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A photographer in the act of "chimping".

Chimping is a colloquial term used in digital photography (especially when using a digital single-lens reflex camera) to describe the habit of checking every photo on the camera display (LCD) immediately after capture.

Some photographers use the term in a derogatory sense to describe the actions of amateur photographers, but the act of reviewing images on-camera is not necessarily frowned upon by professional or experienced photographers. [1]


[edit] Origin of the term

The term 'chimping' is attributed to Robert Deutsch, a USA Today staff photographer, in September of 1999 when writing a story for the SportsShooter email newsletter.[2]

The phrase is most likely derived from comparison between the sounds and actions some make while reviewing images and those of an excited primate (Oooh! Oooh! Aaah!), or when a photographer is completely absorbed in the act of analysing, admiring or proudly displaying a shot to others.

[edit] Views on chimping

Stephen Johnson, in his book on digital photography, writes:

The implied pejorative [in the term 'chimping'] is shocking to me. If there's any one thing that is revolutionary in the advance of photography represented by this digital age, it is the ability to inspect your work. Ignore such ridicule, and use the tools to their fullest.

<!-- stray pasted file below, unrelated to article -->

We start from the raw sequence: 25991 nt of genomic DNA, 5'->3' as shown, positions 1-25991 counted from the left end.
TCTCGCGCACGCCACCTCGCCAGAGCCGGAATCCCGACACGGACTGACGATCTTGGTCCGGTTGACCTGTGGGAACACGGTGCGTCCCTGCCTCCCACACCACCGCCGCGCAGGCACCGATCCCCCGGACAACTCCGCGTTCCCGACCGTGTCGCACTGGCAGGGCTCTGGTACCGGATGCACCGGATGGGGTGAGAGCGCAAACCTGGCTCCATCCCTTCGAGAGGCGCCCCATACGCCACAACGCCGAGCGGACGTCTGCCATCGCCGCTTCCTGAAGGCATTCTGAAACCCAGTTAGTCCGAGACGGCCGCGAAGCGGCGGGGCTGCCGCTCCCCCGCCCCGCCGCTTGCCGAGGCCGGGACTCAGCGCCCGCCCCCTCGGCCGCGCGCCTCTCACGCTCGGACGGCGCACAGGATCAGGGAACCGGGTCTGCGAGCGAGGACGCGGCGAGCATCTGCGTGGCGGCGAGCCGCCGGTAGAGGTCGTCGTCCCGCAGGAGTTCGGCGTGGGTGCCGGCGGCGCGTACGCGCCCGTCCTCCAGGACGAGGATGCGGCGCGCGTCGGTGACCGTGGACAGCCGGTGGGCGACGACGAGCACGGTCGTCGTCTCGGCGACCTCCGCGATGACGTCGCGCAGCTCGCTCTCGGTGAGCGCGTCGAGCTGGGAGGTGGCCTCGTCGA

He further points out that using the LCD panel effectively means that a light meter can be left at home and if the shot isn't right, it can be tried again. Therefore, the idea that only "wannabe" photographers need to look at the LCD and check the exposure, image, or both may be unreasonable.

However, this activity can lead to missed photo opportunities, especially in fast-paced action scenarios. A photographer can be occupied looking at the previous shot rather than actively photographing a scene unfolding in front of them. This activity may also be a symptom of the photographer not understanding what they are doing and relying on instant feedback to see if they guessed well enough or not, hence possibly its association with "newbie" photographers.

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